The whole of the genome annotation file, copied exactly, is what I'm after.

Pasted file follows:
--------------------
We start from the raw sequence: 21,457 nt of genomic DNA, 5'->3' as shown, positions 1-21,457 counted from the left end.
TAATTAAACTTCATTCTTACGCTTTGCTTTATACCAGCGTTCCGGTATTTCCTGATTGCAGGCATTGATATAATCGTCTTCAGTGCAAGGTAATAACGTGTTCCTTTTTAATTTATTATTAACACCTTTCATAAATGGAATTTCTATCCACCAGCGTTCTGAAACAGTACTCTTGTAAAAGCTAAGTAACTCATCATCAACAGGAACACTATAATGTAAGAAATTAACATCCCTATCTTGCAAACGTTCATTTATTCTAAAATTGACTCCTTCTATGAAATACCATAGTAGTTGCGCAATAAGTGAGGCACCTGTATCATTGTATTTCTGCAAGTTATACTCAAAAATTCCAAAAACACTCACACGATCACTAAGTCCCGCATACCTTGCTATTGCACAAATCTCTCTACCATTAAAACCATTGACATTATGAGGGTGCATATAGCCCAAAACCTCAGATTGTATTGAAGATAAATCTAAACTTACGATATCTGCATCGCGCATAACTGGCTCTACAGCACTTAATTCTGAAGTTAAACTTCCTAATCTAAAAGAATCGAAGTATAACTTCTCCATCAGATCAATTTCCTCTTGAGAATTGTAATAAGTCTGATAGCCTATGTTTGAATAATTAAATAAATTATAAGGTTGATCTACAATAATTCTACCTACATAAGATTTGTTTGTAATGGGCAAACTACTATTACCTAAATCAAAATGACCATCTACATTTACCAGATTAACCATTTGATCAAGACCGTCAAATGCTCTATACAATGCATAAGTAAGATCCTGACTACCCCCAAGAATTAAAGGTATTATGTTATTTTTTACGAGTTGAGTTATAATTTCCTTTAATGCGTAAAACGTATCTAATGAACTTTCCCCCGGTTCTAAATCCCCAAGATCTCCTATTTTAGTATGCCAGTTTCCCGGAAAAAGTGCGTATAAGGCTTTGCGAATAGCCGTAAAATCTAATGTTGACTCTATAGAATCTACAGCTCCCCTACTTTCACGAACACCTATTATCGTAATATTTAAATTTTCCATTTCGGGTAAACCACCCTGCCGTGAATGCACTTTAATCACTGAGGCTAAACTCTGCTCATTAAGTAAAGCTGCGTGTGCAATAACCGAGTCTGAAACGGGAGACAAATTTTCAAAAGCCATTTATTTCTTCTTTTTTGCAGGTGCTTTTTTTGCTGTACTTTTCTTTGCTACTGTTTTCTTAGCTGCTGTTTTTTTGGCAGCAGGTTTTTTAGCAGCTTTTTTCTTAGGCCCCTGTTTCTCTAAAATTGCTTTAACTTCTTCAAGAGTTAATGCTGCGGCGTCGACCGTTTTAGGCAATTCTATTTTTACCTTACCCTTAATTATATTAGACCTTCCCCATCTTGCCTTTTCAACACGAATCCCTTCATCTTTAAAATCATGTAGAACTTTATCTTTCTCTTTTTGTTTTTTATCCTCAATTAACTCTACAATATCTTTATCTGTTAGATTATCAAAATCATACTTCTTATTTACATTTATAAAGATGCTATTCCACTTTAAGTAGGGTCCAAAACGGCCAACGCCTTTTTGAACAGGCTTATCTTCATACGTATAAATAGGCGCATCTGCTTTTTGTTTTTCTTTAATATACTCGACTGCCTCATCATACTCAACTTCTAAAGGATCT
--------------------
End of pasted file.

We start from the raw sequence: 21,457 nt of genomic DNA, 5'->3' as shown, positions 1-21,457 counted from the left end.
TAATTAAACTTCATTCTTACGCTTTGCTTTATACCAGCGTTCCGGTATTTCCTGATTGCAGGCATTGATATAATCGTCTTCAGTGCAAGGTAATAACGTGTTCCTTTTTAATTTATTATTAACACCTTTCATAAATGGAATTTCTATCCACCAGCGTTCTGAAACAGTACTCTTGTAAAAGCTAAGTAACTCATCATCAACAGGAACACTATAATGTAAGAAATTAACATCCCTATCTTGCAAACGTTCATTTATTCTAAAATTGACTCCTTCTATGAAATACCATAGTAGTTGCGCAATAAGTGAGGCACCTGTATCATTGTATTTCTGCAAGTTATACTCAAAAATTCCAAAAACACTCACACGATCACTAAGTCCCGCATACCTTGCTATTGCACAAATCTCTCTACCATTAAAACCATTGACATTATGAGGGTGCATATAGCCCAAAACCTCAGATTGTATTGAAGATAAATCTAAACTTACGATATCTGCATCGCGCATAACTGGCTCTACAGCACTTAATTCTGAAGTTAAACTTCCTAATCTAAAAGAATCGAAGTATAACTTCTCCATCAGATCAATTTCCTCTTGAGAATTGTAATAAGTCTGATAGCCTATGTTTGAATAATTAAATAAATTATAAGGTTGATCTACAATAATTCTACCTACATAAGATTTGTTTGTAATGGGCAAACTACTATTACCTAAATCAAAATGACCATCTACATTTACCAGATTAACCATTTGATCAAGACCGTCAAATGCTCTATACAATGCATAAGTAAGATCCTGACTACCCCCAAGAATTAAAGGTATTATGTTATTTTTTACGAGTTGAGTTATAATTTCCTTTAATGCGTAAAACGTATCTAATGAACTTTCCCCCGGTTCTAAATCCCCAAGATCTCCTATTTTAGTATGCCAGTTTCCCGGAAAAAGTGCGTATAAGGCTTTGCGAATAGCCGTAAAATCTAATGTTGACTCTATAGAATCTACAGCTCCCCTACTTTCACGAACACCTATTATCGTAATATTTAAATTTTCCATTTCGGGTAAACCACCCTGCCGTGAATGCACTTTAATCACTGAGGCTAAACTCTGCTCATTAAGTAAAGCTGCGTGTGCAATAACCGAGTCTGAAACGGGAGACAAATTTTCAAAAGCCATTTATTTCTTCTTTTTTGCAGGTGCTTTTTTTGCTGTACTTTTCTTTGCTACTGTTTTCTTAGCTGCTGTTTTTTTGGCAGCAGGTTTTTTAGCAGCTTTTTTCTTAGGCCCCTGTTTCTCTAAAATTGCTTTAACTTCTTCAAGAGTTAATGCTGCGGCGTCGACCGTTTTAGGCAATTCTATTTTTACCTTACCCTTAATTATATTAGACCTTCCCCATCTTGCCTTTTCAACACGAATCCCTTCATCTTTAAAATCATGTAGAACTTTATCTTTCTCTTTTTGTTTTTTATCCTCAATTAACTCTACAATATCTTTATCTGTTAGATTATCAAAATCATACTTCTTATTTACATTTATAAAGATGCTATTCCACTTTAAGTAGGGTCCAAAACGGCCAACGCCTTTTTGAACAGGCTTATCTTCATACGTATAAATAGGCGCATCTGCTTTTTGTTTTTCTTTAATATACTCGACTGCCTCATCATACTCAACTTCTAAAGGATCT